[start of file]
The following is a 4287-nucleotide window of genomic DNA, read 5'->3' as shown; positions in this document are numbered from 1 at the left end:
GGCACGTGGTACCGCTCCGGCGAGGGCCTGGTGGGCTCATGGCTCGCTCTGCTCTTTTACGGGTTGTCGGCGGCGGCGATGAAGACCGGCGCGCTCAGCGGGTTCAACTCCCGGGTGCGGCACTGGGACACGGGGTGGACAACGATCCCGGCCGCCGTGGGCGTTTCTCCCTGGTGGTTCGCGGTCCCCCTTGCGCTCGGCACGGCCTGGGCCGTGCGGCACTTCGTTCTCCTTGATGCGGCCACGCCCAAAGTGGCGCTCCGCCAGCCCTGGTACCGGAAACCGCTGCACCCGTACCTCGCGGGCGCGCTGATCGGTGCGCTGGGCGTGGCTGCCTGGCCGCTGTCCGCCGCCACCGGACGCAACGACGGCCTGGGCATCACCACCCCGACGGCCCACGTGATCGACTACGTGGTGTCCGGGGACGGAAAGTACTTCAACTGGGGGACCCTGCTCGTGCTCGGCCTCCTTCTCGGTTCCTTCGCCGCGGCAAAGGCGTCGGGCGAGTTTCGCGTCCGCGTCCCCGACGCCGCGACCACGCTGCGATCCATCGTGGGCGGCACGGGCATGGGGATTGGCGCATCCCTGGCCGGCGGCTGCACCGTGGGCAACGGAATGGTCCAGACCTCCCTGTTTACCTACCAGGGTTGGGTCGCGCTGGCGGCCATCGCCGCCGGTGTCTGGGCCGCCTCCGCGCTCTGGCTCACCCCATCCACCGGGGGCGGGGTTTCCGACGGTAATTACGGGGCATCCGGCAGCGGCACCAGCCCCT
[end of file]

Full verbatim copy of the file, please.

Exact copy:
The following is a 4287-nucleotide window of genomic DNA, read 5'->3' as shown; positions in this document are numbered from 1 at the left end:
GGCACGTGGTACCGCTCCGGCGAGGGCCTGGTGGGCTCATGGCTCGCTCTGCTCTTTTACGGGTTGTCGGCGGCGGCGATGAAGACCGGCGCGCTCAGCGGGTTCAACTCCCGGGTGCGGCACTGGGACACGGGGTGGACAACGATCCCGGCCGCCGTGGGCGTTTCTCCCTGGTGGTTCGCGGTCCCCCTTGCGCTCGGCACGGCCTGGGCCGTGCGGCACTTCGTTCTCCTTGATGCGGCCACGCCCAAAGTGGCGCTCCGCCAGCCCTGGTACCGGAAACCGCTGCACCCGTACCTCGCGGGCGCGCTGATCGGTGCGCTGGGCGTGGCTGCCTGGCCGCTGTCCGCCGCCACCGGACGCAACGACGGCCTGGGCATCACCACCCCGACGGCCCACGTGATCGACTACGTGGTGTCCGGGGACGGAAAGTACTTCAACTGGGGGACCCTGCTCGTGCTCGGCCTCCTTCTCGGTTCCTTCGCCGCGGCAAAGGCGTCGGGCGAGTTTCGCGTCCGCGTCCCCGACGCCGCGACCACGCTGCGATCCATCGTGGGCGGCACGGGCATGGGGATTGGCGCATCCCTGGCCGGCGGCTGCACCGTGGGCAACGGAATGGTCCAGACCTCCCTGTTTACCTACCAGGGTTGGGTCGCGCTGGCGGCCATCGCCGCCGGTGTCTGGGCCGCCTCCGCGCTCTGGCTCACCCCATCCACCGGGGGCGGGGTTTCCGACGGTAATTACGGGGCATCCGGCAGCGGCACCAGCCCCT